Of a Larch Life Well Lived: How a Changing Climate is Facilitating Outbreaks of Tree-killing Insects

This program was recorded on June 15th, 2021.

Tamarack or eastern larch is a common tree across our northern bogs in Minnesota. Historically, the species has been resilient to most insects. Yet, for the past twenty years, a continuous outbreak of tree-killing eastern larch beetles has been decimating this resource. Dr. Aukema will share stories of how we unexpectedly discovered that this insect – and others – are taking advantage of a changing climate to create unprecedented new challenges in natural resource management.

About the presenter: Brian Aukema likes trees, and spends most of his time trying to figure out why insects are eating them. Brian is a faculty member in the Department of Entomology at the University of Minnesota, where he oversees the Forest Insect Ecology laboratory. He and his students work on a variety of forest insect challenges of consequence to the state and region, many of which are impacted by facets of global change such as climate change and invasive species. Current projects involve the eastern larch beetle, emerald ash borer, larch casebearer, spruce budworm, velvet longhorned beetle, acorn weevils, and mountain pine beetle.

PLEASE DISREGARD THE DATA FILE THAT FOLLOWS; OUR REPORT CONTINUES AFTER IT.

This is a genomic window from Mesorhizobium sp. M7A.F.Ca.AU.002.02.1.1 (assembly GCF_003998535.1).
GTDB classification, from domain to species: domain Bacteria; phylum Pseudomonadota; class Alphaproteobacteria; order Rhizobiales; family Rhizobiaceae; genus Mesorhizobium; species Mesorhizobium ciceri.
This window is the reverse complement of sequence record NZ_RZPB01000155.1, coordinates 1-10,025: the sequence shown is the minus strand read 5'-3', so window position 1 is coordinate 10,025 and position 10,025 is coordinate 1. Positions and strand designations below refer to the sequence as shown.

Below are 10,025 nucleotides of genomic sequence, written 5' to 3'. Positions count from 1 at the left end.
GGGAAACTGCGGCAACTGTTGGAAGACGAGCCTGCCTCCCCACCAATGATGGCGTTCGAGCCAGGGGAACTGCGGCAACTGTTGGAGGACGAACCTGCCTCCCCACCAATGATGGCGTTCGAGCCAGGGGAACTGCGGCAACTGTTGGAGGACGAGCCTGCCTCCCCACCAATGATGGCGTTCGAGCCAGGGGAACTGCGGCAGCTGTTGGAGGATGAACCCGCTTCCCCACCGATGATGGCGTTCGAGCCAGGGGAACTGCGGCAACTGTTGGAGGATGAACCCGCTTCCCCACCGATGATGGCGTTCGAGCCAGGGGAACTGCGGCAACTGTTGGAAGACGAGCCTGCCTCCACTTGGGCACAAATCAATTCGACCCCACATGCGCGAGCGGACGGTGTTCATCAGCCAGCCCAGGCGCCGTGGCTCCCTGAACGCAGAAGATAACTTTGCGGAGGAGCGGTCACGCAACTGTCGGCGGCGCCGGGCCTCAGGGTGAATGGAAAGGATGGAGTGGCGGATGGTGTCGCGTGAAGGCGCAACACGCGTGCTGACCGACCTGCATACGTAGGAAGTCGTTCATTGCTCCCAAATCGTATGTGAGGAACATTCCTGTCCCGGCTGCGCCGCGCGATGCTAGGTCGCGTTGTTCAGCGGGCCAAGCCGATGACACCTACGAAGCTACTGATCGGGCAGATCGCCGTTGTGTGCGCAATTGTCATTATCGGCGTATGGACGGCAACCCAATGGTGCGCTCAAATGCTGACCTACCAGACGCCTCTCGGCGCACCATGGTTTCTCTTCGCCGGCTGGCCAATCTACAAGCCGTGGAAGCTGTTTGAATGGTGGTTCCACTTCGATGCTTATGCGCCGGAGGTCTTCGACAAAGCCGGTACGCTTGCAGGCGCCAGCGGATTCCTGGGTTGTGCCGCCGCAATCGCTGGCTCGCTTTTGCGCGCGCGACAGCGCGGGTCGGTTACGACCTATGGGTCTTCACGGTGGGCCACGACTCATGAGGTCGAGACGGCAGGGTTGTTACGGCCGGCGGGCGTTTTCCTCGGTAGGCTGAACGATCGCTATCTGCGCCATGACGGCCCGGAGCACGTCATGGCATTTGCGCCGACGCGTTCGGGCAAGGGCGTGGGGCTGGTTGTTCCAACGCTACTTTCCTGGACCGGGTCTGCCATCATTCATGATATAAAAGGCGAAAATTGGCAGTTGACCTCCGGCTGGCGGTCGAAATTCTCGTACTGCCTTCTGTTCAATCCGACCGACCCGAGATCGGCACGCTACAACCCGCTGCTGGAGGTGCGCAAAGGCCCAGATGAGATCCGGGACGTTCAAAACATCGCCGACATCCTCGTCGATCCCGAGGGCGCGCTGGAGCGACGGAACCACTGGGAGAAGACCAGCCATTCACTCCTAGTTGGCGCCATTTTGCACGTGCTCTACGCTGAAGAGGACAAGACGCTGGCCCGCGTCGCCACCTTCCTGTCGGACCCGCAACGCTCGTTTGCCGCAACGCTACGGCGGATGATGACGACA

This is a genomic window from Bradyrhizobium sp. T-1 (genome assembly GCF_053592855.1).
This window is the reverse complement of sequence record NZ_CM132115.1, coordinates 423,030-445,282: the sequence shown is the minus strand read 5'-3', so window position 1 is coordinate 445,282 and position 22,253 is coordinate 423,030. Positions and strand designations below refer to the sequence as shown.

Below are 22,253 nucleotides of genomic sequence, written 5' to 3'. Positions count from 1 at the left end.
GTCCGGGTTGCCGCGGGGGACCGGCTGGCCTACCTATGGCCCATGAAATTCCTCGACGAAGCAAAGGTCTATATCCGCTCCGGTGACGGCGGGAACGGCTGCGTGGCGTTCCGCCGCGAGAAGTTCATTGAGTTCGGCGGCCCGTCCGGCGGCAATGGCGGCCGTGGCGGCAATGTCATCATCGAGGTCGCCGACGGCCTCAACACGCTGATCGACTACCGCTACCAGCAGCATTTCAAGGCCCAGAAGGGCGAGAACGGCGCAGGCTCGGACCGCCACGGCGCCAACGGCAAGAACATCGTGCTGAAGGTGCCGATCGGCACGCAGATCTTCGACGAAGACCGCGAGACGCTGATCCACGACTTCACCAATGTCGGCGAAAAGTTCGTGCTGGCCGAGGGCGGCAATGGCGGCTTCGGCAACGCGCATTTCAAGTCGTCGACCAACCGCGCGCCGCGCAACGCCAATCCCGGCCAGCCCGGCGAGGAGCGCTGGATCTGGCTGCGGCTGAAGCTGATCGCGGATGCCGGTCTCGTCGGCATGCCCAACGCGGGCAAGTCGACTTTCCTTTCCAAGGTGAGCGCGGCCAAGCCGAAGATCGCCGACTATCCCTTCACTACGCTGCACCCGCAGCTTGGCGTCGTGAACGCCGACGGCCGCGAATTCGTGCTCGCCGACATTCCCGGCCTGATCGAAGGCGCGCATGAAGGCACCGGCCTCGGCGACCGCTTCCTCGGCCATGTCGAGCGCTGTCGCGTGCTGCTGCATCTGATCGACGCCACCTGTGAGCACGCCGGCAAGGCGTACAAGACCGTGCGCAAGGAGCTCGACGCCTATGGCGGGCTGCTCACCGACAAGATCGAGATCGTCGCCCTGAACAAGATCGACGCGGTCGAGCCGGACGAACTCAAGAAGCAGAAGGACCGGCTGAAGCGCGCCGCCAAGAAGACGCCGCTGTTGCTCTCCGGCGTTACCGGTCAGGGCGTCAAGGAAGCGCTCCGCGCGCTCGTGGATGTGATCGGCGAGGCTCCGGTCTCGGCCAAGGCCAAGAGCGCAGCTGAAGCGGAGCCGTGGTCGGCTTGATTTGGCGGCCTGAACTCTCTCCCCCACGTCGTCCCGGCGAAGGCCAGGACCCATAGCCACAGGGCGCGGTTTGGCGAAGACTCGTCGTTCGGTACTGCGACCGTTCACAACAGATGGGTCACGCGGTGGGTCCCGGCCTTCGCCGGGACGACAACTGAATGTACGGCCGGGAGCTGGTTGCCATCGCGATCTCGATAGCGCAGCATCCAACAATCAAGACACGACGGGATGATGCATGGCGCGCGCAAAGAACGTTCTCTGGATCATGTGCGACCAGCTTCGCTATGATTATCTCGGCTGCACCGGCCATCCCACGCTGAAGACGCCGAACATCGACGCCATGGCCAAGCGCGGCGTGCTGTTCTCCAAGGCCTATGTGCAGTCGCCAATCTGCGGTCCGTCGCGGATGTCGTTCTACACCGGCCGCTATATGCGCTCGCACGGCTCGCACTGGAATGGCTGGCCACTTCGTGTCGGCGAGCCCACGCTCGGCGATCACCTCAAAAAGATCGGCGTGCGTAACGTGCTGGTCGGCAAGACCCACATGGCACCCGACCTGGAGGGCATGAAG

This event is co-sponsored by: Resilient Roseville, the League of Women Voters Roseville Area, Do-Good-Roseville, and the North Star Chapter of the Sierra Club.

Print this page